Besides, some companies hold employee referral programs, where the person who referred you gets a bonus if you turn out to be the right person for the job. So, it’ll be a good choice to do a little more digging in and locate such companies. It’ll make the asking for a referral process easier for you. And if you’re a strong candidate, the employee would be just as interested in referring you as you are to get referred.
Follow These Tips to Ask for the Referral via LinkedIn or Email
When you’ve finally come up with the list of potential allies and are ready to write and send the email, consider including these few things in your email.
- Addressing the recipient with their first name.
- Greeting them.
- Introducing yourself if it’s your first interaction.
- Including a hook. It can be an interest you share with the person you’re emailing or a rock-solid achievement you made in your field of work to get them excited or consider referring you.
- Making it easier for them to take action by including a choice. It’ll help the person be comfortable to respond and prevent any delays. In case, they refuse, you can easily move on to the next person on your list to ask for a referral from.
- Thanking them and signing off.
Here’s a template you can edit and use according to your needs.
Hello [First Name],
Hope life is treating you well.
I recently applied for a [copywriter position] at your company [XYZ Production]. I was wondering if you have any contacts with the hiring manager, [Her Name], and if you could refer me for this position. I’ve attached my resume to this email, you can see that I have [X years] of experience in this [field of work], and I’ve helped my clients achieve [some great results].
Let me know if you would be comfortable in doing so.
Thank you for your consideration.
In addition to sending this email, if they agree to refer you to the intended person, make the job easier for them by including a referral template.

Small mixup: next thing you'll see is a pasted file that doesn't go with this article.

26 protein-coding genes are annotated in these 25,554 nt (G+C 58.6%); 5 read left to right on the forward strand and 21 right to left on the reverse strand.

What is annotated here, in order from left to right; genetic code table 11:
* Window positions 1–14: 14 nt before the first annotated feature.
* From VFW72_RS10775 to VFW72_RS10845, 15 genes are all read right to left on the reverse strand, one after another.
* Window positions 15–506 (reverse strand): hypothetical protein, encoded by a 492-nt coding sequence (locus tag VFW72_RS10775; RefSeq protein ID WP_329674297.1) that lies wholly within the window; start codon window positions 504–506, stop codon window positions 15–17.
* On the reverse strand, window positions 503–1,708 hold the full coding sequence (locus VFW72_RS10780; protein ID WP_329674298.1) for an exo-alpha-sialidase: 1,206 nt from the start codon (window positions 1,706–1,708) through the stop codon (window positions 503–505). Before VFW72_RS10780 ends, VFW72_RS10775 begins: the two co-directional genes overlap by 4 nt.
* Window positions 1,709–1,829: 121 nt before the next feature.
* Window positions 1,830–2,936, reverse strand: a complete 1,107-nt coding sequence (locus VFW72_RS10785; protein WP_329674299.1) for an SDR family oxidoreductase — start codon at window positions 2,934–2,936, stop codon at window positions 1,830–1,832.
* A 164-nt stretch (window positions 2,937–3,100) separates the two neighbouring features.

Here’s a referral email template you can use.
Hello [Hiring Manager],
I’m writing to make a referral for [Full Name], who recently applied for a [Certain Position] at our firm. He was my [former colleague/fellow graduate] at [XYZ Company/XYZ College], and I’ve known him for [X years]/we worked together on a [certain] project. He’s a hard-working person, and I’m confident that he’ll be a good fit for this position.
How to Ask for a Referral When You’re Changing Careers
Many recruiters want to hire someone with years of experience in their field. However, this makes it harder for the people changing their careers to get their resumes to pass through these hiring managers.
Instead of contacting the people involved with the recruitment process, consider contacting the seniors in your field of work. If you’ve already done the required work, they’ll understand your expertise, your understanding of the subject—along with your potential to get the job done.
If you’re facing any confidence issues, consider listening to The Self Esteem and Confidence podcast by Jonny Pardoe.
Get the Job of Your Dreams
If you could invest some time researching and connecting and gather the courage to ask for a referral, your career may change for the better.
So, don’t just go the traditional way, take the smarter route. And who knows, asking for a job referral turns out to be the next best move you made in your career—applying for the job you love still remains the first!
Have you just received a job offer? Here are 4 ways you can reply via email to accept, reject, negotiate, or consider a job offer.